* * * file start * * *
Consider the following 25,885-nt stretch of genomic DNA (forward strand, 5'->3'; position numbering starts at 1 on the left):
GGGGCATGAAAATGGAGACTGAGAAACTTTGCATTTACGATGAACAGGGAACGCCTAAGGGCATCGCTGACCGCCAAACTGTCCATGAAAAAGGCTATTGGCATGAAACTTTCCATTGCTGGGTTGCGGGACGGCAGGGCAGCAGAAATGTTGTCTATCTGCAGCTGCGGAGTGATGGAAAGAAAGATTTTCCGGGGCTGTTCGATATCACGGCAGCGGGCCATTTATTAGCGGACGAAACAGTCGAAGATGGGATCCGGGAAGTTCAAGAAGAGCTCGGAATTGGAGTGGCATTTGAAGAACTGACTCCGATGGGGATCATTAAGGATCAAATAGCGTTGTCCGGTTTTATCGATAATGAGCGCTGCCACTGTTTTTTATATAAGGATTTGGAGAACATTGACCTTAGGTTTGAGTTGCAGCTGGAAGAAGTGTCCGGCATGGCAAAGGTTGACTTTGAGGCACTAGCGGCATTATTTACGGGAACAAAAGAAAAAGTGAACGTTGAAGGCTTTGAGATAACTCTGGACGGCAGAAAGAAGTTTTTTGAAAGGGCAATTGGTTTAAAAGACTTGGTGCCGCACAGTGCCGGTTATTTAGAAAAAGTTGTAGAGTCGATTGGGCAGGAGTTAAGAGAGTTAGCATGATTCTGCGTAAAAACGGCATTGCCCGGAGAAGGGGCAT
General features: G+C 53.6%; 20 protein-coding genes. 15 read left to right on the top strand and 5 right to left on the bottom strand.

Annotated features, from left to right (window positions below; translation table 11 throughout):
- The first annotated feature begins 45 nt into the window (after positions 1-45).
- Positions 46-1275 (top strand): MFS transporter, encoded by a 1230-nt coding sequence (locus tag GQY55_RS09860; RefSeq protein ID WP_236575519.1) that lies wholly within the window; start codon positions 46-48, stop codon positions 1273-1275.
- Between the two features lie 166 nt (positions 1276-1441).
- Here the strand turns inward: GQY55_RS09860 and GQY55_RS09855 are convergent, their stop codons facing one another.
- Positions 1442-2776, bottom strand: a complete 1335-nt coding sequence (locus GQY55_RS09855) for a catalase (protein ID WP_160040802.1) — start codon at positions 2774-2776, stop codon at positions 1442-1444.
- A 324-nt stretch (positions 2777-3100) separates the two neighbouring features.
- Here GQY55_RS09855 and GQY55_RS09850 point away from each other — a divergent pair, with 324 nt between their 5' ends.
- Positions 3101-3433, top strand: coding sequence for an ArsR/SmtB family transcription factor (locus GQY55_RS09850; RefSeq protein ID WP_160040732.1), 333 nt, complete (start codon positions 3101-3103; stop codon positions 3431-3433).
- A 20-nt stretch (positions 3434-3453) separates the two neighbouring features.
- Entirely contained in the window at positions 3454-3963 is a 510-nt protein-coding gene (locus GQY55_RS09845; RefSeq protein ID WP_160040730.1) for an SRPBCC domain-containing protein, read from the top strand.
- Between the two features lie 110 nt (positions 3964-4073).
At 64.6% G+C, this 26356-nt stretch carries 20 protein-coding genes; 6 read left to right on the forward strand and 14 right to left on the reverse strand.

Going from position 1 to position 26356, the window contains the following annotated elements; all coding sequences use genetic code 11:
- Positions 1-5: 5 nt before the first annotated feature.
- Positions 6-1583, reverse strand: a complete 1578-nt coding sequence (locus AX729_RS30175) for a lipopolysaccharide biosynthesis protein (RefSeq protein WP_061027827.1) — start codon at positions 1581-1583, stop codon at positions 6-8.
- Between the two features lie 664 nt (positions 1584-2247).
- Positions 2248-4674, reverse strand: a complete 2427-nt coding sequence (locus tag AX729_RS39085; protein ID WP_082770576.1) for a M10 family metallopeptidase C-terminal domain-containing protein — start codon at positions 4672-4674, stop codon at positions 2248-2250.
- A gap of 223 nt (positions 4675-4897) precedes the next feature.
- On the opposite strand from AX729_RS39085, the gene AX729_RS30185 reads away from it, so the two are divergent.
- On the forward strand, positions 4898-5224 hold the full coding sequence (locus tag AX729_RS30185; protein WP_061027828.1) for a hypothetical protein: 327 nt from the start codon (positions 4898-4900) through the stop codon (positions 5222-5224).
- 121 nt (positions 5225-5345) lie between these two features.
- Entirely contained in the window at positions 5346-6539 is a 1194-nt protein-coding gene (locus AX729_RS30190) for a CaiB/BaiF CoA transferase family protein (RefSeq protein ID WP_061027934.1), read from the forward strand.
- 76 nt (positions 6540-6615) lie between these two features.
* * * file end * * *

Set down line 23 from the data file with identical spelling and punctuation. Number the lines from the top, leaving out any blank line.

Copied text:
- On the opposite strand from AX729_RS39085, the gene AX729_RS30185 reads away from it, so the two are divergent.